An Evening with Tissa David, Master Animator

January 18, 2003

MoMA

In a career spanning more than 60 years, animator Tissa David has brought to life characters as diverse as Mr. Magoo, Raggedy Ann, and Shakespeare’s Titania. She broke into the male-dominated animation industry, becoming only the second woman (after Lotte Reiniger) to direct an animated feature, Bonjour Paris, 1953. Born in Transylvania in 1921, David escaped the Communist takeover of Hungary by moving to Paris in 1950 and then to the United States in 1955, where she collaborated with such formidable animators as Grim Natwick, John and Faith Hubley, and R. O. Blechman. David’s sensual line and economical motion have graced numerous television commercials, specials, and theatrical features, many of which will be excerpted or shown in full this evening when David discusses her life and career with the animation historian and filmmaker John Canemaker.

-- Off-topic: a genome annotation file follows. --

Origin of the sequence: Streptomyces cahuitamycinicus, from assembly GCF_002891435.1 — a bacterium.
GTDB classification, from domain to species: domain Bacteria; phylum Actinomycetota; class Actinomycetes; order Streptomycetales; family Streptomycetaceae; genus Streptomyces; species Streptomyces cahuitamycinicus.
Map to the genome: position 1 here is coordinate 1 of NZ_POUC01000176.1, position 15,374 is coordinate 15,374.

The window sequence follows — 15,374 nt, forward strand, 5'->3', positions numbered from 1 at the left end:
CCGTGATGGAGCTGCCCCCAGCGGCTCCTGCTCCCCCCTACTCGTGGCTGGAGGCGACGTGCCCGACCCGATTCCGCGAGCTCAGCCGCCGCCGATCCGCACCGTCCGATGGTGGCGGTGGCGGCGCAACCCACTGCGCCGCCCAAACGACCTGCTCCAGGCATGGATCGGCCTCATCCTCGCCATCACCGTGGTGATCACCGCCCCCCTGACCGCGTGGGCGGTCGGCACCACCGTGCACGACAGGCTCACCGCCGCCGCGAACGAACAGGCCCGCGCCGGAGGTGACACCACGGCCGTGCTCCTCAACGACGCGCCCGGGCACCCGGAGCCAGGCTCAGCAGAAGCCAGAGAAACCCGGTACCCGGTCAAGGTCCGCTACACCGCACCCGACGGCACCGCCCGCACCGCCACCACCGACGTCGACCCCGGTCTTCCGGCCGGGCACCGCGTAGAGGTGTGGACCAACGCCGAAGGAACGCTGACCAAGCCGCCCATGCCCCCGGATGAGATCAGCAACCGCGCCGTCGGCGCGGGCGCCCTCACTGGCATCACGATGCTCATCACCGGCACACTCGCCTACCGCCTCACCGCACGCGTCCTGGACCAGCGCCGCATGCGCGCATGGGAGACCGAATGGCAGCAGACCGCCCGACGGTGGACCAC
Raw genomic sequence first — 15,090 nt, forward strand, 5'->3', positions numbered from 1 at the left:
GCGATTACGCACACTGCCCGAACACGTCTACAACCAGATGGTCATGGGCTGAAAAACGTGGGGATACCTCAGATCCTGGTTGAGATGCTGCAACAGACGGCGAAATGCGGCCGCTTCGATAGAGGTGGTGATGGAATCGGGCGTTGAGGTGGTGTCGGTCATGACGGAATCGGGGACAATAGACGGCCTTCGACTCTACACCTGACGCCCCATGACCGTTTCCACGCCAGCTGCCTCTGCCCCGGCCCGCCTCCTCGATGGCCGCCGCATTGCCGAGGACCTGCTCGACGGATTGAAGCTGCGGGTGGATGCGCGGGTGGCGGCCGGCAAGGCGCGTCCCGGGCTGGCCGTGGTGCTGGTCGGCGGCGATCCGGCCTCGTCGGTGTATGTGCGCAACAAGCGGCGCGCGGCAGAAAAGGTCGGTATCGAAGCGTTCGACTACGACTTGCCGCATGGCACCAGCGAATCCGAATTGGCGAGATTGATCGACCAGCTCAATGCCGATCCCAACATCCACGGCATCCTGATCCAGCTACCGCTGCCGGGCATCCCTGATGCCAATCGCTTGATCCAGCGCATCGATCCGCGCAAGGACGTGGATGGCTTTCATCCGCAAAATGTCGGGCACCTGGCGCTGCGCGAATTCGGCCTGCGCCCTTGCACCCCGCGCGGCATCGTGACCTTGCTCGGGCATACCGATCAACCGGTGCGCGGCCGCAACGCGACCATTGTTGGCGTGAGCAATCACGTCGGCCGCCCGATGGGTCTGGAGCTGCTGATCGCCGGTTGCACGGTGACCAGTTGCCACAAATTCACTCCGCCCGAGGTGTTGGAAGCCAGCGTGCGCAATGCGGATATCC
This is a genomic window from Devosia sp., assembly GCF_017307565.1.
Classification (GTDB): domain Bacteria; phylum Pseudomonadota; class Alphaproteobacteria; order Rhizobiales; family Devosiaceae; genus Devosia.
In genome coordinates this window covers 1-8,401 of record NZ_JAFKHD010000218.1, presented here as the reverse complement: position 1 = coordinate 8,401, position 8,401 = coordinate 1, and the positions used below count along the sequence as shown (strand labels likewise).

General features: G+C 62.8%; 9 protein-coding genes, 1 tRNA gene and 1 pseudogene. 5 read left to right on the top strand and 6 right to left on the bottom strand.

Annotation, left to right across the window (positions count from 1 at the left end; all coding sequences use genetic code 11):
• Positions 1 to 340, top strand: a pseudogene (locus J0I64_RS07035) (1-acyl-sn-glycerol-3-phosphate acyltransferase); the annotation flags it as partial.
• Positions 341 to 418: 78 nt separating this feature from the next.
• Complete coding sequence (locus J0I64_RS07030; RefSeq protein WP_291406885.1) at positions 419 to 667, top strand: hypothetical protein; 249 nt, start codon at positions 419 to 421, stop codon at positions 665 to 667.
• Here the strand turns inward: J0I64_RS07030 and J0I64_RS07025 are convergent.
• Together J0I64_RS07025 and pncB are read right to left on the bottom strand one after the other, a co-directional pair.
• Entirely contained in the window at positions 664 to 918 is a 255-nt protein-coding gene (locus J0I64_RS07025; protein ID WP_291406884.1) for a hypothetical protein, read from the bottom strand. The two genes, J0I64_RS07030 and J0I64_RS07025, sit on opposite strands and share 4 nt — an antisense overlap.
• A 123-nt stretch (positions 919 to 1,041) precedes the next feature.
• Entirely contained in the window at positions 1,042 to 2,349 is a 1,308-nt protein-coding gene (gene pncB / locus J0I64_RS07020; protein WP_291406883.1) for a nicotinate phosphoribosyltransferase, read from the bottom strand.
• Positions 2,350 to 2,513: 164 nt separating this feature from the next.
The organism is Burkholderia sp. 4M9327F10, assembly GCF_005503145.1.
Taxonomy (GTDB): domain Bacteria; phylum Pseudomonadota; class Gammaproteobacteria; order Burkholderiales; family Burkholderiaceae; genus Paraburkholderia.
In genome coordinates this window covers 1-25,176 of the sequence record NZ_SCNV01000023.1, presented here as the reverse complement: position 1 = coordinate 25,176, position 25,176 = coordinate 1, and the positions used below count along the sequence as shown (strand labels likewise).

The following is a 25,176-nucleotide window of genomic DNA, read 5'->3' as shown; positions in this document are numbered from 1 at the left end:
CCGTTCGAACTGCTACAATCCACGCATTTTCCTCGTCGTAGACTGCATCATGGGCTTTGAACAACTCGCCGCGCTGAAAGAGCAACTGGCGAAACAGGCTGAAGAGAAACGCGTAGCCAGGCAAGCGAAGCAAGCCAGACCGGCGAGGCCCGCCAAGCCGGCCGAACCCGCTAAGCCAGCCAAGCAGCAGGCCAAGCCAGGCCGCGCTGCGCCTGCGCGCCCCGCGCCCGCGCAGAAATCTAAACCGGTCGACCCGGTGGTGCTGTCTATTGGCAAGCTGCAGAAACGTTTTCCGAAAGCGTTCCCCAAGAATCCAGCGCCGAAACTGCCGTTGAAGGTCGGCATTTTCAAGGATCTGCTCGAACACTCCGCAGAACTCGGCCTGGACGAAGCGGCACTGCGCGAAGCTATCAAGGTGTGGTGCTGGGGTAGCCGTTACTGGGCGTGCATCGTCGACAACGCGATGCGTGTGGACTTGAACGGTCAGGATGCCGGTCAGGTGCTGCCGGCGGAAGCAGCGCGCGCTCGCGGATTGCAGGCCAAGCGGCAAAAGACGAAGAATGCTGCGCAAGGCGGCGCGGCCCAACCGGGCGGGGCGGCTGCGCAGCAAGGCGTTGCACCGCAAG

Organized by Joshua Siegel, Assistant Curator, Department of Film and Media, and John Canemaker, author of The Art and Flair of Mary Blair (Disney Editions, Fall 2003).

Special thanks to Emily Hubley; Michael Sporn; R. O. Blechman; Michael Schlesinger, Columbia Pictures Repertory; Jerry Beck; and Italtoons for their support and loan of prints.

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